El Chapo trial begins amid heavy security; one juror is dismissed because of anxiety
Joaquin “El Chapo” Guzman Loera in U.S. custody after his extradition from Mexico in January 2017. Photo courtesy of U.S. Immigration and Customs Enforcement via Wikimedia Commons.
Opening arguments were delayed in the trial of Joaquin “El Chapo” Guzman Loera on Tuesday after one of the anonymous jurors was dismissed because of anxiety.
The female juror said in a letter to U.S. District Judge Brian Cogan of New York City that she has been anxious and upset since jury selection, report NBC News, CNN and the New York Post. Lawyers for the prosecution and defense agreed to excuse the juror and to select a new juror, instead of picking from among six alternates already chosen.
Cogan had previously refused to excuse the juror when she burst into tears after being selected for the jury, according to the New York Post.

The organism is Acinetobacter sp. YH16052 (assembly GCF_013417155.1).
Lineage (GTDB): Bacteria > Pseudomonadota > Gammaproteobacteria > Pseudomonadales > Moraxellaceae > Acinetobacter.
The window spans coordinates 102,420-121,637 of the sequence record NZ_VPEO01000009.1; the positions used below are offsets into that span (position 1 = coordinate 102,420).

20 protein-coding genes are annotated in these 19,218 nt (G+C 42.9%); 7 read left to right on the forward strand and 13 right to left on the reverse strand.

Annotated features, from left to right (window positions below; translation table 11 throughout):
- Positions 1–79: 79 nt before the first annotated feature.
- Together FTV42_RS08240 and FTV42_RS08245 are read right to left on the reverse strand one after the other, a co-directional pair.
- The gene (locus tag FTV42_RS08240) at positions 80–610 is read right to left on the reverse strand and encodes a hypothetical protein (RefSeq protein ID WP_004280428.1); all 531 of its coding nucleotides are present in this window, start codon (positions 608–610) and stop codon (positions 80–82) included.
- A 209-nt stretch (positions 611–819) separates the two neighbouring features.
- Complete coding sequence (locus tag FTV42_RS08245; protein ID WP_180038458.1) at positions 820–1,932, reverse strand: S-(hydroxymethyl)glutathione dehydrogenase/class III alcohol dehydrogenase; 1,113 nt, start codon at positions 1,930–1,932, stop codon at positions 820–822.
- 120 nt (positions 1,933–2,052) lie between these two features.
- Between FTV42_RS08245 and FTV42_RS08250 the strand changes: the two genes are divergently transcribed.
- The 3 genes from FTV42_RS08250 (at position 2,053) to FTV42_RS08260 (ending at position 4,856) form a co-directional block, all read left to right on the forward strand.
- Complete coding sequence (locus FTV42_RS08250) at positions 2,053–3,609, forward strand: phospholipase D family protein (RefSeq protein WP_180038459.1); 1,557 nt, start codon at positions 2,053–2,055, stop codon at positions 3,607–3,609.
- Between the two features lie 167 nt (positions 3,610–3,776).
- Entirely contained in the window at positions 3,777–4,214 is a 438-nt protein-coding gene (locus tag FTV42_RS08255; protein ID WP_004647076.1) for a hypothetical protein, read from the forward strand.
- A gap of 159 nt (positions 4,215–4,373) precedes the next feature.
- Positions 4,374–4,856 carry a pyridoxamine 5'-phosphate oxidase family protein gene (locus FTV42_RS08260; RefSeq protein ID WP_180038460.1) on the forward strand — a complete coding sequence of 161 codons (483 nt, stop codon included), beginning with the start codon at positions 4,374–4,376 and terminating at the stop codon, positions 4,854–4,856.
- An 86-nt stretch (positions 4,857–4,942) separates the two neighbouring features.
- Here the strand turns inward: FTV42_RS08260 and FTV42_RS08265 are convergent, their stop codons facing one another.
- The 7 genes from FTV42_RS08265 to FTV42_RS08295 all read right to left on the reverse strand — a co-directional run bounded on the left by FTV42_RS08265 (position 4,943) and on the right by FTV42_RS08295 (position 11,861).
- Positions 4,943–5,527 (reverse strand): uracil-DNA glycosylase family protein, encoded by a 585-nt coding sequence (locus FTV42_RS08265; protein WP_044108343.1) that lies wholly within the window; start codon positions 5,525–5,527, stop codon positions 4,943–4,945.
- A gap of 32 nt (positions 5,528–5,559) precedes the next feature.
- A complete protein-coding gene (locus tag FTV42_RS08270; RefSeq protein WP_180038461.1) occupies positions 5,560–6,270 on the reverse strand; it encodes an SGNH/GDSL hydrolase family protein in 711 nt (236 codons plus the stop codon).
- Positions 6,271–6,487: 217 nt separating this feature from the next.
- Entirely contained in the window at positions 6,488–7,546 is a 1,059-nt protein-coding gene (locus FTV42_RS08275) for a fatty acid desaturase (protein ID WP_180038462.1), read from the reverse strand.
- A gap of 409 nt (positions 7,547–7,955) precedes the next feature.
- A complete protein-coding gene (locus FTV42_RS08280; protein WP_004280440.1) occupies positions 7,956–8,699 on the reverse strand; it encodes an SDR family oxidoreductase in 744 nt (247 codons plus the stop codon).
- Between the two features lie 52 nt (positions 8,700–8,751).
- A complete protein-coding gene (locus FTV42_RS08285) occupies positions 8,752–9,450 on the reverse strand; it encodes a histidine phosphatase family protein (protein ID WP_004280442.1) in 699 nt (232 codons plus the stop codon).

The trial opened amid heavy security, according to the Wall Street Journal. Jurors will be escorted by federal marshals while going to and from court. Armed federal marshals with bomb-sniffing dogs are stationed outside the courthouse, while metal detectors are set up outside the courtroom. Some government witnesses are in hiding.
When Guzman travels to and from the courthouse, he will be in an armored vehicle. Snipers will be on rooftops along the way. The Brooklyn Bridge was shut down during Guzman’s trips to court over the past year for pretrial hearings.
Cogan had cited security concerns when he turned down a defense request to allow Guzman to hug his wife, a former beauty queen.
Guzman, 61, is charged in a 17-count indictment that accuses him of building a drug empire through murder and violence. He has escaped twice from prisons in Mexico and was extradited to New York in January 2017.